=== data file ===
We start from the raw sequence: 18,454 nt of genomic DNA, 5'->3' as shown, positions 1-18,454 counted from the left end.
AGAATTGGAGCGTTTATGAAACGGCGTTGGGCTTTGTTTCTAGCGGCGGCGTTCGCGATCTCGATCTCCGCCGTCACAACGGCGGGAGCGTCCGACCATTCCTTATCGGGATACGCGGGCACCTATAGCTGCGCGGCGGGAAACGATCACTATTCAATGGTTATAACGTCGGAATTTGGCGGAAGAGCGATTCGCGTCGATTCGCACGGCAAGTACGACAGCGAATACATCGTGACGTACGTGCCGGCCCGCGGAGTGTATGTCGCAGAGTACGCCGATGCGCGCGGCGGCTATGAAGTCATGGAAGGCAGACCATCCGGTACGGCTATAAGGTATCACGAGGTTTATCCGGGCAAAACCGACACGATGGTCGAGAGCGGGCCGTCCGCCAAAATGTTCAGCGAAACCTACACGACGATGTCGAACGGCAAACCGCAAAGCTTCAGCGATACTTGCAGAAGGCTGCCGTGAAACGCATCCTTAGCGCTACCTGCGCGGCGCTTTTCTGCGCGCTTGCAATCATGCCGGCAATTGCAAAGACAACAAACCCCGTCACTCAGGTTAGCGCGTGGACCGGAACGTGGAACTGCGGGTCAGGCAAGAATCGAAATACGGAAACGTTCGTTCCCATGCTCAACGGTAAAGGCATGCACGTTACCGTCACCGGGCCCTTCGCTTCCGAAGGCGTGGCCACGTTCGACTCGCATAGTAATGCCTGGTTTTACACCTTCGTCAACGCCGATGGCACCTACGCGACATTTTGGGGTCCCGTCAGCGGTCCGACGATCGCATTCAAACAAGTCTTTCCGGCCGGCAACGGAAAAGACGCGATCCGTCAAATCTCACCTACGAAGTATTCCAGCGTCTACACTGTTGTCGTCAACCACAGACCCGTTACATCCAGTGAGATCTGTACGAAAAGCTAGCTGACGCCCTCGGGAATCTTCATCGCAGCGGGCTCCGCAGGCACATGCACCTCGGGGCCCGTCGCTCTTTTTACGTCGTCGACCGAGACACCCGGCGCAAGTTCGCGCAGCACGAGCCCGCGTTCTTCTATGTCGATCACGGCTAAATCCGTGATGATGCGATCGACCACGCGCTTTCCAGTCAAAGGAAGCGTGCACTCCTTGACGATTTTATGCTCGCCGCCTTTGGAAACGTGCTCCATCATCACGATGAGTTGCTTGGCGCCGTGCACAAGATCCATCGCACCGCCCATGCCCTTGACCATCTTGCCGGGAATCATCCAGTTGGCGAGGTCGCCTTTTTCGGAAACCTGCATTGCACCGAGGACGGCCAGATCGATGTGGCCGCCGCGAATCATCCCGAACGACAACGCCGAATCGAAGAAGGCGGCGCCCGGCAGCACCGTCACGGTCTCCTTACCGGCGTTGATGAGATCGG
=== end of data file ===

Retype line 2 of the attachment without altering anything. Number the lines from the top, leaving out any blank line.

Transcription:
AGAATTGGAGCGTTTATGAAACGGCGTTGGGCTTTGTTTCTAGCGGCGGCGTTCGCGATCTCGATCTCCGCCGTCACAACGGCGGGAGCGTCCGACCATTCCTTATCGGGATACGCGGGCACCTATAGCTGCGCGGCGGGAAACGATCACTATTCAATGGTTATAACGTCGGAATTTGGCGGAAGAGCGATTCGCGTCGATTCGCACGGCAAGTACGACAGCGAATACATCGTGACGTACGTGCCGGCCCGCGGAGTGTATGTCGCAGAGTACGCCGATGCGCGCGGCGGCTATGAAGTCATGGAAGGCAGACCATCCGGTACGGCTATAAGGTATCACGAGGTTTATCCGGGCAAAACCGACACGATGGTCGAGAGCGGGCCGTCCGCCAAAATGTTCAGCGAAACCTACACGACGATGTCGAACGGCAAACCGCAAAGCTTCAGCGATACTTGCAGAAGGCTGCCGTGAAACGCATCCTTAGCGCTACCTGCGCGGCGCTTTTCTGCGCGCTTGCAATCATGCCGGCAATTGCAAAGACAACAAACCCCGTCACTCAGGTTAGCGCGTGGACCGGAACGTGGAACTGCGGGTCAGGCAAGAATCGAAATACGGAAACGTTCGTTCCCATGCTCAACGGTAAAGGCATGCACGTTACCGTCACCGGGCCCTTCGCTTCCGAAGGCGTGGCCACGTTCGACTCGCATAGTAATGCCTGGTTTTACACCTTCGTCAACGCCGATGGCACCTACGCGACATTTTGGGGTCCCGTCAGCGGTCCGACGATCGCATTCAAACAAGTCTTTCCGGCCGGCAACGGAAAAGACGCGATCCGTCAAATCTCACCTACGAAGTATTCCAGCGTCTACACTGTTGTCGTCAACCACAGACCCGTTACATCCAGTGAGATCTGTACGAAAAGCTAGCTGACGCCCTCGGGAATCTTCATCGCAGCGGGCTCCGCAGGCACATGCACCTCGGGGCCCGTCGCTCTTTTTACGTCGTCGACCGAGACACCCGGCGCAAGTTCGCGCAGCACGAGCCCGCGTTCTTCTATGTCGATCACGGCTAAATCCGTGATGATGCGATCGACCACGCGCTTTCCAGTCAAAGGAAGCGTGCACTCCTTGACGATTTTATGCTCGCCGCCTTTGGAAACGTGCTCCATCATCACGATGAGTTGCTTGGCGCCGTGCACAAGATCCATCGCACCGCCCATGCCCTTGACCATCTTGCCGGGAATCATCCAGTTGGCGAGGTCGCCTTTTTCGGAAACCTGCATTGCACCGAGGACGGCCAGATCGATGTGGCCGCCGCGAATCATCCCGAACGACAACGCCGAATCGAAGAAGGCGGCGCCCGGCAGCACCGTCACGGTCTCCTTACCGGCGTTGATGAGATCGG